Zachary Scot Johnson ’06 was just days into his first year at Lawrence in the fall of 2001 when he began to tease out what would become a career path.
A theatre arts and violin performance double major (he later added psychology as a third major), Johnson had secret aspirations to be a singer-songwriter, à la his idols, Joni Mitchell and Shawn Colvin. When the manager of a campus coffee shop located in what was then Memorial Union agreed to let him perform, it launched Zach and Friends, a monthly series of songs and stories.
That gig—it continued for much of the next five years—spurred a love of singing and performing that 20 years later has Johnson in the spotlight for a seemingly gargantuan undertaking. In September 2012, 11 years after he made that debut in the Lawrence coffee shop, he began posting videos of himself singing a different song every day on YouTube, part of what he dubbed thesongadayproject. He expected it might last a month or two, but it has now reached a whopping 10 years and counting.
A new song. Every. Single. Day. For 3,652 days—as of the anniversary on Sept. 6.
And along the way his project has included duets with the likes of Colvin, Rosanne Cash, Rodney Crowell, Marc Cohn, Donovan, Paula Cole, Lisa Loeb, Jeff Daniels, Noel Paul Stookey and Peter Yarrow from the trio Peter, Paul and Mary, and actor Creed Bratton from The Office fame.
The 10-year milestone was recently featured in the Milwaukee Journal Sentinel and Johnson’s hometown newspaper, the Racine Journal Times.
“It took me a long time to get up the courage to do it,” Johnson said of launching thesongadayproject. “I’m a pretty sensitive person, so putting your music up for people to say whatever they want about it was tough. A lot of time the internet just feels a little overwhelmingly negative to me. I wasn’t sure it was for me.”
But he took the leap of faith on Sept. 6, 2012, posting a video of himself singing Donovan’s Catch the Wind.
Over the course of the first few months, the songadayproject videos were drawing no more than 100 or so views a day. Then he posted his rendition of Elliott Smith’s Waltz #2 on Day 128, and something happened that Johnson still can’t explain. It went viral, garnering more than 50,000 views.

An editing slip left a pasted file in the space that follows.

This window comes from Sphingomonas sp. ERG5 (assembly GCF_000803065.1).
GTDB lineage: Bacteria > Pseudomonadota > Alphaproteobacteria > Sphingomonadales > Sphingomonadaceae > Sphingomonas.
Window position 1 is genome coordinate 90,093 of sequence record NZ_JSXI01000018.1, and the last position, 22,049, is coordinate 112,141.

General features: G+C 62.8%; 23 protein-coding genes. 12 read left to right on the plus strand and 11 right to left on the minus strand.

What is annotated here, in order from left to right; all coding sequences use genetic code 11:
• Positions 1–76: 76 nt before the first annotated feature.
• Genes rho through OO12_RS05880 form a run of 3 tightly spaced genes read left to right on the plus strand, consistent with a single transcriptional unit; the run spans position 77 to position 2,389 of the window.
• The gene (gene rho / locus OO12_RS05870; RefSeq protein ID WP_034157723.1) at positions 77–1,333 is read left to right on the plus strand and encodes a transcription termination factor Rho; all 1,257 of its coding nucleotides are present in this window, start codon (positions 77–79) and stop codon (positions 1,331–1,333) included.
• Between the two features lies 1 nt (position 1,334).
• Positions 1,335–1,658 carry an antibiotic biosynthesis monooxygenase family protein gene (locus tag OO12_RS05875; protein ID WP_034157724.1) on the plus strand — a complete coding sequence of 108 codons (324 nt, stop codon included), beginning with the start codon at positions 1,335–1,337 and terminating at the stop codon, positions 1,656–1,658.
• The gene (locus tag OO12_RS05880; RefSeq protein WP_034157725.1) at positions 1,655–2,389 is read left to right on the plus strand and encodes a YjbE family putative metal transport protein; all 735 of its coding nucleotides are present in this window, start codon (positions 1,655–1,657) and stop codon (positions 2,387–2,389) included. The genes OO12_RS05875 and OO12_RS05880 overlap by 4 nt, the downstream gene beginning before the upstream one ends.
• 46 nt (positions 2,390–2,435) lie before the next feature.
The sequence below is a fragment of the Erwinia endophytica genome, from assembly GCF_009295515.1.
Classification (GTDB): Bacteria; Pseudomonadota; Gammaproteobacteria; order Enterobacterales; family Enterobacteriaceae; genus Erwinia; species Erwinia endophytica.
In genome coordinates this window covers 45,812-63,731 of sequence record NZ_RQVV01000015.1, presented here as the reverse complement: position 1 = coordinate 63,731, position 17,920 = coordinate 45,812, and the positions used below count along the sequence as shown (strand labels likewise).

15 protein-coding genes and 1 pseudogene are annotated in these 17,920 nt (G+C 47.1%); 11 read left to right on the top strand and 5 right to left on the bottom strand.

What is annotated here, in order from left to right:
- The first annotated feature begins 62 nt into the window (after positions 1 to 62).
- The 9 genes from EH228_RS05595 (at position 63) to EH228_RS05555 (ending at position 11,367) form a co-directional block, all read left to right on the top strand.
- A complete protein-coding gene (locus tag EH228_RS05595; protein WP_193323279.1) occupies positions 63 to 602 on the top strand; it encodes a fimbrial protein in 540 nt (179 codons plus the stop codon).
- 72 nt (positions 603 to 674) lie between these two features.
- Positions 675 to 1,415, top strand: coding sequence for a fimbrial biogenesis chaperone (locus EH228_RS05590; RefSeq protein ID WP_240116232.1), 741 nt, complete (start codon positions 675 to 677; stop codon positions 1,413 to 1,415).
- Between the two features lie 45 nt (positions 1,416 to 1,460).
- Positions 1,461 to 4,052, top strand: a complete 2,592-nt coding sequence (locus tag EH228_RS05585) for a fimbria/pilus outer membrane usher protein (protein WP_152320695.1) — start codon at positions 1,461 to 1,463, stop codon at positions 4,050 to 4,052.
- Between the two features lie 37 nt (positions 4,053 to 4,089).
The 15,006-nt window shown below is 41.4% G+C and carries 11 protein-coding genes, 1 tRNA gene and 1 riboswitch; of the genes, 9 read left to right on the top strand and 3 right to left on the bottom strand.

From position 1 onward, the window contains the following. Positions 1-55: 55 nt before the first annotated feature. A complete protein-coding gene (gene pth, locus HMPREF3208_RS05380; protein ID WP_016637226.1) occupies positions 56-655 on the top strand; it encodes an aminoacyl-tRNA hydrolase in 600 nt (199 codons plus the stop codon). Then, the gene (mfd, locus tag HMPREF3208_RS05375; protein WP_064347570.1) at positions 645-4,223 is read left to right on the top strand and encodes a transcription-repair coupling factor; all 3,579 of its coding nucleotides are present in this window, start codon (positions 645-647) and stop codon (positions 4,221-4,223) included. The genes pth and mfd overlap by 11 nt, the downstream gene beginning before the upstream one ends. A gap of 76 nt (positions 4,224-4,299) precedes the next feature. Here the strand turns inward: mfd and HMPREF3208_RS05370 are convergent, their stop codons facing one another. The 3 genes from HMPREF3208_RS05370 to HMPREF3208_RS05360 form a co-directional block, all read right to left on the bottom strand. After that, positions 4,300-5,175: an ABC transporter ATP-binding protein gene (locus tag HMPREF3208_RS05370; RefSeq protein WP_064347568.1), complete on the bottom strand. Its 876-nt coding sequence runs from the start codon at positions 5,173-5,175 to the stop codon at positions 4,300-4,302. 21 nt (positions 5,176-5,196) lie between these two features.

From that point on, Johnson—he and his wife were living in Arizona at the time but have since settled in St. Paul, Minnesota—was rolling. The thesongadayproject became his signature as he continued to grow his audience.
“It became part of my identity as a singer-songwriter. That’s who I am, that’s what I do. This is now the thing people know me for.”
“It became part of my identity as a singer-songwriter,” Johnson said. “That’s who I am, that’s what I do. This is now the thing people know me for.”
He plays upwards of 100 shows a year. He returns to Lawrence every few years to perform, often with invites to speak to students in the Conservatory about the varied paths music can take you.
Brian Pertl, dean of the Conservatory, said he loves to bring Johnson into the classroom any chance he gets because of his experiences along a truly creative path. With a growing emphasis in the Conservatory on the entrepreneurial possibilities in the world of music, Johnson's experiences resonate with students.
“Zach is the perfect example of the creative, innovative, adaptable musician that our rapidly changing world demands,” Pertl said. “When he comes back to campus to work with our current students, he inspires them to dream big and fully embrace their creative, entrepreneurial selves.”
10 years and beyond
Among Johnson’s growing playlist are more than 200 original songs that have been shared as part of thesongadayproject.
But it’s tough to beat the thrill of the collaborations, Johnson said. As his audience has grown—he now has more than 10,000 subscribers on YouTube—it’s gotten easier to get musicians to join in.
“Now that I’ve been doing it for 10 years and there’s this long list of 300 other artists who have said yes, there’s some legitimacy to it,” Johnson said. “I don’t feel weird about reaching out anymore.”
The guest artists usually pick which of their songs they’d like to sing; Johnson does his homework and comes ready to perform and record.
His favorite story, he said, is the connection with Donovan. The legendary folk singer was so impressed that Johnson launched his project with Catch the Wind that he reached out with a special invitation: Come to Ireland to perform with him and record a duet for the project. He would cover the costs.
“He reached out to me completely cold,” Johnson said.
After being assured this was legit, Johnson headed to Ireland, and he and Donovan collaborated on a version of Catch the Wind on stage at the Cork Folk Festival.
That’s a little more glamorous than most of the other duets. Usually, they are recorded when the artist’s tour lands in the Twin Cities, often backstage between soundcheck and showtime, Johnson said.
“Most of the time the collaborations are recorded in five to 10 minutes; 98 percent of them have been done in one take," he said. "Unless it’s someone who really wants perfection.”
Johnson says it was his experiences at Lawrence that prepped him for the creativity and flexibility needed to make this thing go. From the time spent on stage in the coffee shop—senior year, he got then-President Rik Warch to join him for a duet—to an improv comedy troupe he helped start, he grew comfortable on stage.
“I always tell a Lawrence story at my shows,” he said. “There are Lawrence connections everywhere.”
Songs from thesongadayproject
We asked Johnson if he would curate 10 songs from thesongadayproject for us. He obliged. Here they are, with commentary from Johnson: